Ivanco is very critical of the way the PC’s have handled healthcare and other sectors in the province and this influenced her to run for the NDP.

“I have Multiple Sclerosis and 10 years ago I had two neurologists, but now, like too many Manitobans with MS, I have no neurologist and the wait times for diagnostic scans I need are longer,” said Invanco. “I knew there was a grassroots uprising for change in Manitoba, especially in rural Manitoba, that I wanted to be a part of, and I trust this Manitoba NDP team led by Wab Kinew to understand rural issues, fix health care, bring jobs to diverse sectors, improve Manitoba services after years of austerity and cuts, and commit to reconciliation with our indigenous communities.”

She accused the PC government of damaging the health care system, and cutting education and supports for seniors consistently over past 7 years, only to have Heather Stefanson’s attempt to make up for it in the months right before an election with promises and spending that were “very out of character for this conservative government to make people think the future would be different.”

“Brian Pallister had promised to build 1,200 Personal Care Home beds, but instead, about 150 of those PCH beds were cut under the PC government,” she noted. “Heather Stefanson’s announcement again for 960 PCH beds, staff, and

nurses just before an election is too late and, given the record of promises made and not kept, Manitobans just cannot rely on a PC government to do the job after October 3rd.”

Ivanco is asking voters to “trust Wab Kinew and this Manitoba NDP team.”

With the Sio Silica project basically in her backyard, she is critical of the way the PC government has handled the process.

“The PC government had the basic responsibility to say they would protect families and guarantee clean and safe drinking water,” stated Ivanco. “The Manitoba NDP will consider the recommendations of the Clean Energy Commission and we will always stand up for a clean, safe, and healthy environment for all Manitobans.”

Ivanco is also critical of Heather Stefanson’s government decisions and who benefits.

“[It’s] been great for billionaires, and out of province companies, but bad for working Manitobans,” she said. “Wab Kinew and the Manitoba NDP will power our economy with good jobs for Manitobans with some of the best environmental protections, and that will mean partnering with companies who ensure what is good for their company is also good for Manitobans and our environment.”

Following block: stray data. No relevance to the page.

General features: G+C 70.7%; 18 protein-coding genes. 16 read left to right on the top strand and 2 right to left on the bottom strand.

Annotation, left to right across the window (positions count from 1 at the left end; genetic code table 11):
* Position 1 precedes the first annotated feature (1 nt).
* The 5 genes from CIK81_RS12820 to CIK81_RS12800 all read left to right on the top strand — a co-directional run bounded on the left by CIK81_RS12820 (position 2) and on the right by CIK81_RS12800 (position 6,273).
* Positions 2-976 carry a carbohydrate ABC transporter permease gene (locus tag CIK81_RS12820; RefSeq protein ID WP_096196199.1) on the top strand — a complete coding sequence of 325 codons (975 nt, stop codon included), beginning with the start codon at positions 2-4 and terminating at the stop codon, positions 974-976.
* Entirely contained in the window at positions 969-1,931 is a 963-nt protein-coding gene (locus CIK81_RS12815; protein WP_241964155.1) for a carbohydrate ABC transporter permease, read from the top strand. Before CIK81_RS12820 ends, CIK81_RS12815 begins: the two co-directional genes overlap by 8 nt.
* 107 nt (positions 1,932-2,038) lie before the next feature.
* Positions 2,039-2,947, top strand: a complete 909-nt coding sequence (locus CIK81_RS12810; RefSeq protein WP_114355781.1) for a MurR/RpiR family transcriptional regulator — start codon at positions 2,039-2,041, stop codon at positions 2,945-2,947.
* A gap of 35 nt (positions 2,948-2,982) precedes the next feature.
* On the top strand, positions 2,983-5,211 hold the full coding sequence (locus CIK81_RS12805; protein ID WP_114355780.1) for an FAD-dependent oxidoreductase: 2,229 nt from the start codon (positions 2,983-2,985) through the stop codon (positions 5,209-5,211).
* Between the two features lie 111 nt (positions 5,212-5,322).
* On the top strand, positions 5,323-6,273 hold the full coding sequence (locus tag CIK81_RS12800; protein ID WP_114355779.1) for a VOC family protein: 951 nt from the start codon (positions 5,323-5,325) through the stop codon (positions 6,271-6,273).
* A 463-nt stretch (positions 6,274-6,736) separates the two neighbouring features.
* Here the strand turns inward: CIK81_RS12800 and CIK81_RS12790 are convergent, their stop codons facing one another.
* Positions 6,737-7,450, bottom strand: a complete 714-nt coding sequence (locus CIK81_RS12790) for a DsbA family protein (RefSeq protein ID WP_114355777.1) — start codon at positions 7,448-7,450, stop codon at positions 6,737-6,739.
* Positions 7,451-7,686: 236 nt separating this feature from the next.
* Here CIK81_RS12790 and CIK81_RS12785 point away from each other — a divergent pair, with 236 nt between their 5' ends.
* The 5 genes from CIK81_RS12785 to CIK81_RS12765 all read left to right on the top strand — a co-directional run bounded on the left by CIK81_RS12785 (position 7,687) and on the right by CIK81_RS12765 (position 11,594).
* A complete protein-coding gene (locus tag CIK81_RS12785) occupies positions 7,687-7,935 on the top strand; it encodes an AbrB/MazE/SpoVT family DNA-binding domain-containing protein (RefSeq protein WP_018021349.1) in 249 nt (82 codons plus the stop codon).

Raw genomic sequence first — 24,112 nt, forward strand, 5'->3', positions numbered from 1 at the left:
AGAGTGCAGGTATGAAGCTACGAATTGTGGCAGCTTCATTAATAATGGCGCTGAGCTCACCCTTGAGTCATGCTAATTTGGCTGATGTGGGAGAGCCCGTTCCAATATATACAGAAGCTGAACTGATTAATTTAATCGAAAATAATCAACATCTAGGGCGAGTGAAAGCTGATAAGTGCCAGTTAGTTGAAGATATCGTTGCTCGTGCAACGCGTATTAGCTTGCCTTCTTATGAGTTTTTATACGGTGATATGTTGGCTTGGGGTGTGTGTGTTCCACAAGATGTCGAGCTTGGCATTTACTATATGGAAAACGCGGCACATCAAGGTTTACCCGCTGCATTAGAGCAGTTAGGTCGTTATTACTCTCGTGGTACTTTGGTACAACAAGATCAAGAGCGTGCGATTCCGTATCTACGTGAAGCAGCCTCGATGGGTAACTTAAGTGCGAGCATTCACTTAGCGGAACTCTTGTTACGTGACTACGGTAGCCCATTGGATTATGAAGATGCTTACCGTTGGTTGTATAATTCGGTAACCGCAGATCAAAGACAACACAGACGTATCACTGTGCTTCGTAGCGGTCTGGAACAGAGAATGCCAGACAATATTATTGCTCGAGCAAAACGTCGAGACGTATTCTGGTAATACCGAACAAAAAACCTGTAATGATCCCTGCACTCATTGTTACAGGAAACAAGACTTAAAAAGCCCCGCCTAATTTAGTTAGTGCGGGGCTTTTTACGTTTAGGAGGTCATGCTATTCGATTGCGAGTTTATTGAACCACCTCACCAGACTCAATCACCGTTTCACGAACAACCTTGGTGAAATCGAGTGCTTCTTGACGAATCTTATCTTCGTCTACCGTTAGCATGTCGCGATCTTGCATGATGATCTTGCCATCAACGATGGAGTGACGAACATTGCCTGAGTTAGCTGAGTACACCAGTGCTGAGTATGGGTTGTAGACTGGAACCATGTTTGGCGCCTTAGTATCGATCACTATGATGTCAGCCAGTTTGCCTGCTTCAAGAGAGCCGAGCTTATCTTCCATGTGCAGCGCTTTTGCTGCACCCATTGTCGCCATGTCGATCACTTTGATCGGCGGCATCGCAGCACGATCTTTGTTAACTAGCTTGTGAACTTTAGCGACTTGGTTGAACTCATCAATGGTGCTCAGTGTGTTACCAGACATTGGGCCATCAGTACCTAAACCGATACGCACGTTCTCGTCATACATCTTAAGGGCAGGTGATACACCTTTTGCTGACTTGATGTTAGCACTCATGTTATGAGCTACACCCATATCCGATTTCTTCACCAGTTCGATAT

Building a strong economy is achievable under the Manitoba NDP plan, she added.

“We will strengthen diverse areas that are already strong and lean into new clean energy initiatives, and power our economy with good Manitoba jobs for Manitobans, which requires investing in all levels of education, and apprenticeships and trades training,” she explained.

She also pointed out that there has to be a focus on health care “because Manitoba cannot have a strong economy without strong health care to bring people here and keep them here.”

Trevor Kirczenow is no stranger to the political limelight. Most recently he ran federally for the Liberal Party in the last national election. This time he has accepted the nomination to run in Springfield-Ritchot for the Manitoba Liberal Party.

Kirczenow lives near Dugald with his family on a small farm and performs with the Winnipeg Symphony Orchestra. With his husband and two kids, Kirczenow’s farm is home to Ojibwe horses, goats, turkeys and chickens.

Not only has Kirczenow worked in health care research and published papers, he has a personal connection that allows him to see the pitfalls Manitobans face.

“Our older child has lived with type 1 diabetes for the past 4 years, so we have personal experience with Manitoba’s health care system and pharmacare deductibles,” he explained.

His reason for running in the election came from the inside.

“My kids inspire me! I want future generations to enjoy a healthy planet,” he explained. “The Manitoba Liberal Party has

consistently been a voice for citizens who are concerned about the environment, particularly in regard to keeping our water clean.”

Kirczenow is not shy to criticize the PC government and is skeptical of all the recent announcements.

“The PCs are famous for making funding announcements but taking a very long time to follow through on them, if at all,” he noted. “It’s easy to announce great intentions, but without thoughtful implementation it means nothing.”